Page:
VOLUNTEERING WITH MACLA IN THE DOMINICAN REPUBLIC

Going on a volunteer trip was something I always wanted to do. I finally got the opportunity to head down to the Dominican Republic last year on a medical mission with MACLA. For the entire week, I photographed this organization to showcase what they do and how they help. I was able to go down again for my second year and want to share with you all what this organization does!

What is MACLA?

MACLA (Medical Aid for Children of Latin America) is an amazing organization of doctors and nurses that provide medical attention to patients who are unable to afford it.

What do they do?

The medical professionals with MACLA treat patients with physical deformities, cleft palates, cleft lips and burn scars. MACLA has been sending teams to the DR since 1985 and have performed thousands of surgeries.

The MACLA volunteers also work with Peace Corp volunteers to translate people’s needs, concerns and treatments.

On the first day, families are lined up waiting to see the doctors before they’ve even gotten to the hospital. Some people have traveled several hours to get there.

Potential patients are looked at and evaluated by the medical professionals.

The following four days are packed with surgeries and the doctors and nurses work round the clock to see as many people as they can. On the last day, patients return to have bandaged changed and a general follow-up post surgery.

Why it matters

Physical deformities, such as extra toes and fingers, are very common in the Dominican Republic, as are cleft palates/lips and burn scars. In the DR, many people can’t afford health care, let alone surgery, and go years untreated. In this culture, people with deformities have a hard time integrating into society and may never be able to get a job or get married. MACLA provides these surgeries for free, giving people access to the help they need.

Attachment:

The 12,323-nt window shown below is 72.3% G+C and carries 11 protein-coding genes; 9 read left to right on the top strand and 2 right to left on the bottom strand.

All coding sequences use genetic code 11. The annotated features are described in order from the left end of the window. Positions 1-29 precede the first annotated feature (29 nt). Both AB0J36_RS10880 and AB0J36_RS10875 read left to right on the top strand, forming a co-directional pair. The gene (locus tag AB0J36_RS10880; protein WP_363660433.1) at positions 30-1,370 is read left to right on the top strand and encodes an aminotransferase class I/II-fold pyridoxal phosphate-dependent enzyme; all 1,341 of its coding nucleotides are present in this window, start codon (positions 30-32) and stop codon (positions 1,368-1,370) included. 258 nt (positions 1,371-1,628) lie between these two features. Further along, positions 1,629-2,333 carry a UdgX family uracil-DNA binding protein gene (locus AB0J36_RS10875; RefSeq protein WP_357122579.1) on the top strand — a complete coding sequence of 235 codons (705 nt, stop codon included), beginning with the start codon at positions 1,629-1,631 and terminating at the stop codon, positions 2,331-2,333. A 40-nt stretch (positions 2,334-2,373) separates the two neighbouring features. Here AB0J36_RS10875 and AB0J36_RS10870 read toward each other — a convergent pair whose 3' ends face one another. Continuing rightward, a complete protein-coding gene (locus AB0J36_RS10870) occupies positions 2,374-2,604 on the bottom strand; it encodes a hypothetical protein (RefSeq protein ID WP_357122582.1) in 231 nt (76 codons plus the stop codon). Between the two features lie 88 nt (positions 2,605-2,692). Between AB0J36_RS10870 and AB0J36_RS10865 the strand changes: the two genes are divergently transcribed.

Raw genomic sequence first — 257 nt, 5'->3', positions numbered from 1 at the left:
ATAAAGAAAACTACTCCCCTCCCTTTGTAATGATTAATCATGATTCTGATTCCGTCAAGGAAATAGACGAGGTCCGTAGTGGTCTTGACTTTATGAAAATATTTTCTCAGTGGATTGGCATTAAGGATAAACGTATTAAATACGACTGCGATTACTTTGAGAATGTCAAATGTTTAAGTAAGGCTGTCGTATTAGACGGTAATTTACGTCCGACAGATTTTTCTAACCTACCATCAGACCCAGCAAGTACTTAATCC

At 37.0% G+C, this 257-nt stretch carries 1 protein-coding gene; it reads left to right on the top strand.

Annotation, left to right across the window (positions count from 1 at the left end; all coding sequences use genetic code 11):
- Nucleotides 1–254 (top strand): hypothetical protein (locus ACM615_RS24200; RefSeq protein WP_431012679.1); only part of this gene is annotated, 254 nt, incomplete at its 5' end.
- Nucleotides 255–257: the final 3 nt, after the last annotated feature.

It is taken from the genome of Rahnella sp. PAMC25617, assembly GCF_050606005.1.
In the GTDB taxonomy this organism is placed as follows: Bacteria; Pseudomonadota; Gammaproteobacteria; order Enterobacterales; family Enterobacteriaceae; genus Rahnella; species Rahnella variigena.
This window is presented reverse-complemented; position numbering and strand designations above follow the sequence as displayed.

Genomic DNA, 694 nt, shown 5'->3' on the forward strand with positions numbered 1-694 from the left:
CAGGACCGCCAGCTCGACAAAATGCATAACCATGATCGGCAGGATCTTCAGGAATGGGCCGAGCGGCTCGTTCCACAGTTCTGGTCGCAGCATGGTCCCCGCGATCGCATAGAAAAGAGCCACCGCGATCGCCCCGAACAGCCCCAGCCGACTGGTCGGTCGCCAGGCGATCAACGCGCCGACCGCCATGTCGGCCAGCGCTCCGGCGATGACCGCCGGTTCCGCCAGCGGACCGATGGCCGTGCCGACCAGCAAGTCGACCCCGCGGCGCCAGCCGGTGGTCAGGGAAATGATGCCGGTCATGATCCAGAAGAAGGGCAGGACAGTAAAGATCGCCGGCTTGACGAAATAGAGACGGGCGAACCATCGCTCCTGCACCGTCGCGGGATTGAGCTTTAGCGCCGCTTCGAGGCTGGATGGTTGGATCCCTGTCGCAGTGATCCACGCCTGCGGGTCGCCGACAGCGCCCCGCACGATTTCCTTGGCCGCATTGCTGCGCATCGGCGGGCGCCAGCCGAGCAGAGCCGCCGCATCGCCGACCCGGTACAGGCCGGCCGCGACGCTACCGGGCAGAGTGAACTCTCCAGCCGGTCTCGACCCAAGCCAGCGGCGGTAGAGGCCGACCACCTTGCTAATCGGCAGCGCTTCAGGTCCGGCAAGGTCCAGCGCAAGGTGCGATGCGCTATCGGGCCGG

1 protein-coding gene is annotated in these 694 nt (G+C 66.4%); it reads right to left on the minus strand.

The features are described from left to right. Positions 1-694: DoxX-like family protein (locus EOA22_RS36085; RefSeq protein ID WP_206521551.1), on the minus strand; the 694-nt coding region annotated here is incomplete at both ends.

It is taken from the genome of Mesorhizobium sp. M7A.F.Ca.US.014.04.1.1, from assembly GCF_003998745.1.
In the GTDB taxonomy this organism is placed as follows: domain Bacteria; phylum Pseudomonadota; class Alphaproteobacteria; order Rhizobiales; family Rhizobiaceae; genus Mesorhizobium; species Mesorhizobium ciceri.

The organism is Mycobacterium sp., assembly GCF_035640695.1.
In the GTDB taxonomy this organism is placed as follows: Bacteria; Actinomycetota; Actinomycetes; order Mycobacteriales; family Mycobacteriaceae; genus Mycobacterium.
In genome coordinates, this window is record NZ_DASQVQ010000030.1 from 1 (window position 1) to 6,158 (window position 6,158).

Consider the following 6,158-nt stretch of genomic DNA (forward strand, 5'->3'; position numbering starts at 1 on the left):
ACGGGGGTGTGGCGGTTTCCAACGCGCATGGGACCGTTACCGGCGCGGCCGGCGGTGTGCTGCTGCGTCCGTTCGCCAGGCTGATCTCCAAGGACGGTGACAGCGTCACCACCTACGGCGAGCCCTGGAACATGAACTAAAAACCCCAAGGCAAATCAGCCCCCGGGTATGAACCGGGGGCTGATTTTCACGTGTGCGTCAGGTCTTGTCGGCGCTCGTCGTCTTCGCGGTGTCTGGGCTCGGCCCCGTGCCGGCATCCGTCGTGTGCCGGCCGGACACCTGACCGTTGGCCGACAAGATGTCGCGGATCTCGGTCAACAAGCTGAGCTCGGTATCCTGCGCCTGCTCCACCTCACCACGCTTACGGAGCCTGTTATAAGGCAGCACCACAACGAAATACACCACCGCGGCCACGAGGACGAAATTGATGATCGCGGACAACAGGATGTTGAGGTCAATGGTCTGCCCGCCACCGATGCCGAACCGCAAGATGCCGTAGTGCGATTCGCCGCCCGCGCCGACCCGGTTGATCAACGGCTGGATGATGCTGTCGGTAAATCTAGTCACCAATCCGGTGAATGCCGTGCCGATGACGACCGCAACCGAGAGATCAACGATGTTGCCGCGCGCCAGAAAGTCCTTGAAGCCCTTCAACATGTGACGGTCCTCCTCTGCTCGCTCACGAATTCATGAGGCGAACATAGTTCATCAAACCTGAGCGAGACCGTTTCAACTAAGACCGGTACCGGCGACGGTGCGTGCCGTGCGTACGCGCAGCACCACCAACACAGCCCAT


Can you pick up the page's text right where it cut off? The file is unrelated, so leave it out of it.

My experience

It was my first time in Santo Domingo, my first time on a mission trip and my first time really seeing what medical professionals do. It truly was amazing to see what they can do for people.

Since I was taking a lot of before and after photos, I was able to hear some of the stories and testimonials from people.

My first year, a little girl came in with her dad because they wanted to say ‘hi’ and ‘thank you’ and to show the doctors the outcome. The little girl was born with a mass on her mouth which the doctors removed years ago. Today she is a sweet girl who had a very impactful surgery.

This year, a woman was unable to come on the first day with her baby. She talked to the Peace Corp volunteers about getting on the stand-by list throughout the week and they told her they would call if there was an opening. She said she would show up to the hospital regardless in case something changed. They assured her she did not need to come every day and that they would call. She showed up the first day and waited all day, but no opening became available. The second day, there were cancellations and when we looked for her, she was not there, but when they called, she was already driving to the hospital for that day. Her perseverance paid off and her baby got the surgery. She cried when I showed her the picture and was so happy that she gave everyone hugs.

Those are only two stories that I witnessed personally but there were many sweet moments, tears of thanks and hugs. Right away, you can see how much of a difference this mission is making.

Here are some of my favorite photos:

One of my favorite moments. Splints were made for his animals too and this boy was so excited!

How can you help?

Click HERE to find out more about this organization and donate directly to MACLA.

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